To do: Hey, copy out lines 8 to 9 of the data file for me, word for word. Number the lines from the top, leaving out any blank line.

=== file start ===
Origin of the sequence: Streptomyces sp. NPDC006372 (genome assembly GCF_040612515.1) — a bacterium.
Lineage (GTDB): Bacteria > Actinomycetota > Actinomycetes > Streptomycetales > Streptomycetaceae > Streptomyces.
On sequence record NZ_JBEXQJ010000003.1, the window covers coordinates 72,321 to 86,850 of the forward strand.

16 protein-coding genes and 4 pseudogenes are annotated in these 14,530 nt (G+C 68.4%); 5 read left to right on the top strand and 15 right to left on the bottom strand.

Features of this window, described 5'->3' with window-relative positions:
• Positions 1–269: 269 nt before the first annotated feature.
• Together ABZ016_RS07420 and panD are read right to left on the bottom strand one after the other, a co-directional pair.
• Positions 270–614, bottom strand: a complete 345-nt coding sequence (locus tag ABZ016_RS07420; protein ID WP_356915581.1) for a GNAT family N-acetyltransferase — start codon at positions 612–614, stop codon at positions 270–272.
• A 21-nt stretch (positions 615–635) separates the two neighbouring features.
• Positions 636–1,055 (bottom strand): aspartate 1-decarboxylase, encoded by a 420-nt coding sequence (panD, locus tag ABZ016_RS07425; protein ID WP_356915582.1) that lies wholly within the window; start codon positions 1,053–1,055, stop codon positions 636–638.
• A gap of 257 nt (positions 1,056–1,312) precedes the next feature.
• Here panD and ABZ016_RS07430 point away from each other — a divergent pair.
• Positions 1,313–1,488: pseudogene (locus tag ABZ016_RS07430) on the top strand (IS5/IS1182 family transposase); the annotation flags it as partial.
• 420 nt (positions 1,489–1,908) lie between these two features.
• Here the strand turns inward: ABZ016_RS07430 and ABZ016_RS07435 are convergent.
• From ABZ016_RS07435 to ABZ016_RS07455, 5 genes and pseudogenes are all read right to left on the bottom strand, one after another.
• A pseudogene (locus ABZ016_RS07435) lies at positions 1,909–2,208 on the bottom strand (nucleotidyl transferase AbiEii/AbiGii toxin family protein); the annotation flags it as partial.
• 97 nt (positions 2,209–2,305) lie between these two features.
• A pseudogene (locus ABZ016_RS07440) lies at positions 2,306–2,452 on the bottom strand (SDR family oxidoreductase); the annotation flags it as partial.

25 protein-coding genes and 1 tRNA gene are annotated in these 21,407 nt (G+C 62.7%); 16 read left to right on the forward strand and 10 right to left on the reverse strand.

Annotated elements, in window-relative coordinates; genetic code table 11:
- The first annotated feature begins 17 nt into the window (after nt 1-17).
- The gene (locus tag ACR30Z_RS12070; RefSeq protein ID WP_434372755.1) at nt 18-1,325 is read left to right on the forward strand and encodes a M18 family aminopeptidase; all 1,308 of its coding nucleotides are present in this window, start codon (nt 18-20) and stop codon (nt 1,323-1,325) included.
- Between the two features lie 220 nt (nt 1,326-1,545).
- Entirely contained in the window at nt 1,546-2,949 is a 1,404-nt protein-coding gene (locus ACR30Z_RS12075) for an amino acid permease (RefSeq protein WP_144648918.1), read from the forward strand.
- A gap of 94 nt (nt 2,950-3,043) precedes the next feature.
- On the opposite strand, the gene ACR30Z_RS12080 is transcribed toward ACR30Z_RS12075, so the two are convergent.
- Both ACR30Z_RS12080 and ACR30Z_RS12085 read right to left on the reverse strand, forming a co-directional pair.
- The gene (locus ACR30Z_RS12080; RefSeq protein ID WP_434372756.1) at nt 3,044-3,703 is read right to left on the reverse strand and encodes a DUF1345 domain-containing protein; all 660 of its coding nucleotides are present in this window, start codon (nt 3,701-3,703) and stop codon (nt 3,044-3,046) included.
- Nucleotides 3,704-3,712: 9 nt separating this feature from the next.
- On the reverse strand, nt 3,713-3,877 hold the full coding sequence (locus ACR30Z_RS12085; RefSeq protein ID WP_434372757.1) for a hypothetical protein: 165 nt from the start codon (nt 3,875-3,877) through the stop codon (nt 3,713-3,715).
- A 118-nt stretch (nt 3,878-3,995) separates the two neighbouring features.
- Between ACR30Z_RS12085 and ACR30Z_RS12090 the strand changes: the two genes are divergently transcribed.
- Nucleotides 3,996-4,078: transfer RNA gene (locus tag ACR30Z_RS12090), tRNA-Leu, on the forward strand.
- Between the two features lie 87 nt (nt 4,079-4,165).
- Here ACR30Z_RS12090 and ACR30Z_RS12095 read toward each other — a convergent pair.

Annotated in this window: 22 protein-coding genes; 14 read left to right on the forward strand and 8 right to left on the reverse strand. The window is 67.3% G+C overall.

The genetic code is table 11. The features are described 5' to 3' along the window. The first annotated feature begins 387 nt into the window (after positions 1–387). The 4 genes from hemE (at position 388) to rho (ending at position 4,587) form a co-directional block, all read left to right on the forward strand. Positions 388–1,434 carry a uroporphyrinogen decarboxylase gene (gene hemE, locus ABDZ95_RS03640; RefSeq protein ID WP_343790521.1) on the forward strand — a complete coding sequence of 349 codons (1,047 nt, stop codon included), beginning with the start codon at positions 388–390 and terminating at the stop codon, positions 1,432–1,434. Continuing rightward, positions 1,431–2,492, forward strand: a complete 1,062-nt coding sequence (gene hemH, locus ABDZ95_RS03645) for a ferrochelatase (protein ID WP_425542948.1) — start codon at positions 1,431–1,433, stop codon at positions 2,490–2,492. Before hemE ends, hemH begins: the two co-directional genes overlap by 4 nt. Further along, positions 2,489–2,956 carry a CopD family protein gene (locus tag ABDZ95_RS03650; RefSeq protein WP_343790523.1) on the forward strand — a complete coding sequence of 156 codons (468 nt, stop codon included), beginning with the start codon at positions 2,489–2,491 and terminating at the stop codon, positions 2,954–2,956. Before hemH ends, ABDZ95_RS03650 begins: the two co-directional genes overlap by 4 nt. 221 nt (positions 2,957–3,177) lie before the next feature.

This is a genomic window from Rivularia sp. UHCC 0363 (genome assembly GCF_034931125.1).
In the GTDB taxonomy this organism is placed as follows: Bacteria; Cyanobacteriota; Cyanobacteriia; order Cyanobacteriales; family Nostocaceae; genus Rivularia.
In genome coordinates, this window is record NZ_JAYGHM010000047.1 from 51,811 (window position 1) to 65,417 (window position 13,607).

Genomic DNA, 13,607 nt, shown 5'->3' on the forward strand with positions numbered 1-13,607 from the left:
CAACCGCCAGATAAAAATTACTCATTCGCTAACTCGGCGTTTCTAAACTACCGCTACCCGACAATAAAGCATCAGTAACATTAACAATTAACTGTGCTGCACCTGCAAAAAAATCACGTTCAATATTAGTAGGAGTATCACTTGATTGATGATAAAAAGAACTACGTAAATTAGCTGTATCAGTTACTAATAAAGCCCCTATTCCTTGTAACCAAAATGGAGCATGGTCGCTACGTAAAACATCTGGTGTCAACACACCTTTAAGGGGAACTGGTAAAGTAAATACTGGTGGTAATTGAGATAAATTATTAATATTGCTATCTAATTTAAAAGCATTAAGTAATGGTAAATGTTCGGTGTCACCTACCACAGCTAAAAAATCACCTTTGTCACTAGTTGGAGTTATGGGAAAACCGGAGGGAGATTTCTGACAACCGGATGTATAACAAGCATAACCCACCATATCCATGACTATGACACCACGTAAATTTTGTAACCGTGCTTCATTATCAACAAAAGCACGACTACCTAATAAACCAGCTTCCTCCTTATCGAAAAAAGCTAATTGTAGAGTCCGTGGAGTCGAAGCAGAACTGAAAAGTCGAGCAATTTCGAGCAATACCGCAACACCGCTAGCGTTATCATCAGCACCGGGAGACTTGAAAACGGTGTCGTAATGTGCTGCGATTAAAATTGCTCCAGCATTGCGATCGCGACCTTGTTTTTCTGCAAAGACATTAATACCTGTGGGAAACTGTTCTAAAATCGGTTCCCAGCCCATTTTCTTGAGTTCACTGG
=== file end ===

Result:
• Positions 270–614, bottom strand: a complete 345-nt coding sequence (locus tag ABZ016_RS07420; protein ID WP_356915581.1) for a GNAT family N-acetyltransferase — start codon at positions 612–614, stop codon at positions 270–272.
• A 21-nt stretch (positions 615–635) separates the two neighbouring features.